Monday, April 16, 2007

Chicago Eats

Traveling is hard on me. It's not just the time or temperature change, but having to go through security at the airport where you just about have to get undressed and redressed before you gather yourself together to sit at the gate and wait for the plane, all while feeling thirsty or plunking down $2 to $3 for a bottle of water. I opt for the water, at almost any cost, although I don't care for drinking out of plastic bottles. I guess that I could choose beer but it doesn't truly quench thirst -- at least not while traveling. But on to my travels to Chicago.

My first day there I had the chance to take a tour with about 45 other food professionals. It was fascinating despite the snow, rain, slush and overall cold weather.

Our first stop was at Bleeding Heart Bakery, the first certified organic bakery in the country. Run by a young, tattooed woman with talent, they offer many baked products from scones to Mexican brownies. Many are vegan and those that I tasted were pretty darn good. The place was not big enough for our crowd but we did get a brief kitchen tour in small groups. The baking staff is going to be helping a new pizza place get off the ground and that will provide them with more baking space. Well, worth the visit when you are in the area (I couldn't tell you where I was.)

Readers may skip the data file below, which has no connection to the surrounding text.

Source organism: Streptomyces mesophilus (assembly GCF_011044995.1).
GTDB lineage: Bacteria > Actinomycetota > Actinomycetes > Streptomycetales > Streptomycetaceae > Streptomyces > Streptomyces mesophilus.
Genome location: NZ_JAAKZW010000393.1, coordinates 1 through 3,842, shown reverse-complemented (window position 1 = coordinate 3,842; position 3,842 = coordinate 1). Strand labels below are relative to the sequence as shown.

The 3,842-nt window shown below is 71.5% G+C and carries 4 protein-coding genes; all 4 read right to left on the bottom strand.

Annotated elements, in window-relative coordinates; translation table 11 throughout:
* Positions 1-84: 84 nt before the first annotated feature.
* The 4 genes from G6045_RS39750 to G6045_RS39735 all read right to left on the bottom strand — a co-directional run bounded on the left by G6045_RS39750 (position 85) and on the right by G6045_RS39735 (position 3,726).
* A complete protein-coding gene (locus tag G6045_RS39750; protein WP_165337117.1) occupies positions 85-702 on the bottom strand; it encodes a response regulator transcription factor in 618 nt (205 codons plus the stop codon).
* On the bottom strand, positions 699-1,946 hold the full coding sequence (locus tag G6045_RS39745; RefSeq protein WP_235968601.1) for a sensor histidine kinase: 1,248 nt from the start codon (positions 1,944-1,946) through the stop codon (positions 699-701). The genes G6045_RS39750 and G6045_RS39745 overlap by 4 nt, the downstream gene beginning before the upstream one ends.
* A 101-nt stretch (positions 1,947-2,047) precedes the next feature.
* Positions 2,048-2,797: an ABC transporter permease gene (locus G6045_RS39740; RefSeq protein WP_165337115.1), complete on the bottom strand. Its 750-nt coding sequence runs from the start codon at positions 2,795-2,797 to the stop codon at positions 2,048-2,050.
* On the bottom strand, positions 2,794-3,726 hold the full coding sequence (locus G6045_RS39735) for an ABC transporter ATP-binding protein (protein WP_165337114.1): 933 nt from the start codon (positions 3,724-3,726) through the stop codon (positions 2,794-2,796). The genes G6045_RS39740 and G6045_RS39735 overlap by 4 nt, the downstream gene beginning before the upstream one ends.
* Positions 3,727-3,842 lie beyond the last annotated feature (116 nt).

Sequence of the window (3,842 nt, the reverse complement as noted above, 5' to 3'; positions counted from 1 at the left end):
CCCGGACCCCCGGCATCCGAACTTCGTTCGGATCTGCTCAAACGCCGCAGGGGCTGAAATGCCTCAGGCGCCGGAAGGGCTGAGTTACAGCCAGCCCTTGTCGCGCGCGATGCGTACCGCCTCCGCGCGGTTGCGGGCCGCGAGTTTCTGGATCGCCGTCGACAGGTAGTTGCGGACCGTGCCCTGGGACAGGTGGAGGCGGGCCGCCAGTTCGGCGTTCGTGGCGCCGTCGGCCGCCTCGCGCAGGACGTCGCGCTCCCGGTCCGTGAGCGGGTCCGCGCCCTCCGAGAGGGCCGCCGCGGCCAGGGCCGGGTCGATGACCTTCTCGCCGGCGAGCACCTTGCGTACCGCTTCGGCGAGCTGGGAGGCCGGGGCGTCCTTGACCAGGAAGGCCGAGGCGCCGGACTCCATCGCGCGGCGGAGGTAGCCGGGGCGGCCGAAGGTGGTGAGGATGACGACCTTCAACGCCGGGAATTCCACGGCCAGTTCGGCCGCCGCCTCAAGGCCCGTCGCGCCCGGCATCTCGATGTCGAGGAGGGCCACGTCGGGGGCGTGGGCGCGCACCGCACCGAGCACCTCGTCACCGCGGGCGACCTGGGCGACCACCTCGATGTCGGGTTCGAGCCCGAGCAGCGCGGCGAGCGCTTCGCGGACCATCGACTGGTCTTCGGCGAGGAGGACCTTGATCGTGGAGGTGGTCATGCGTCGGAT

Our next stop was to an ice carving plant. In my mind I kind of dismissed this part of the tour as boring. Well, I was wrong. I had no idea how interesting ice could be. From making it to designing it and then actually carving it -- it's all an art. And a fascinating one to observe. Later that evening we got to see an "ice bar" in action.

Then it was on to lunch. We were treated incredibly well by the staff at Quartino, an Italian place done up just right. The very un-Chicago thin crust pizza was tasty, as were all the small dishes, although there was far too much white bread for my liking. They did provide us with lots of food, in a wonderful atmosphere.

Vosges chocolate was the perfect after lunch stop. We were met there by Katrina Markoff, the young woman in charge of Vosges, who shared her story of her chocolate empire. The unusually flavored truffles are divine but expensive which seems just right. Most interestingly, my purple and black clothes matched the store's interior. I looked like a Vosges spokesperson.

Finishing our tour we stopped at Goose Island Brewing which was in a nondescript industrial part of the city which is perfect for this type of business. I mean, you really don't want people knowing where you make the hooch, do you? This was the largest regional brewery that I'd even seen in action, and I have been to a few. The range of beer was amazing, from a silky Belgian style to a hearty IPA, and many types in between. As at most breweries, there were lots of high energy young guys working there and handing out sample tastes and larger as if there were no tomorrow. For us, there was still the conference opening night reception.

That was held at the Merchandise Mart and it was wonderfully interesting -- from molded jello body to the mannequin designed from greens and so much more. After all that food and drink, I needed a good night's sleep. But that took days to arrive.

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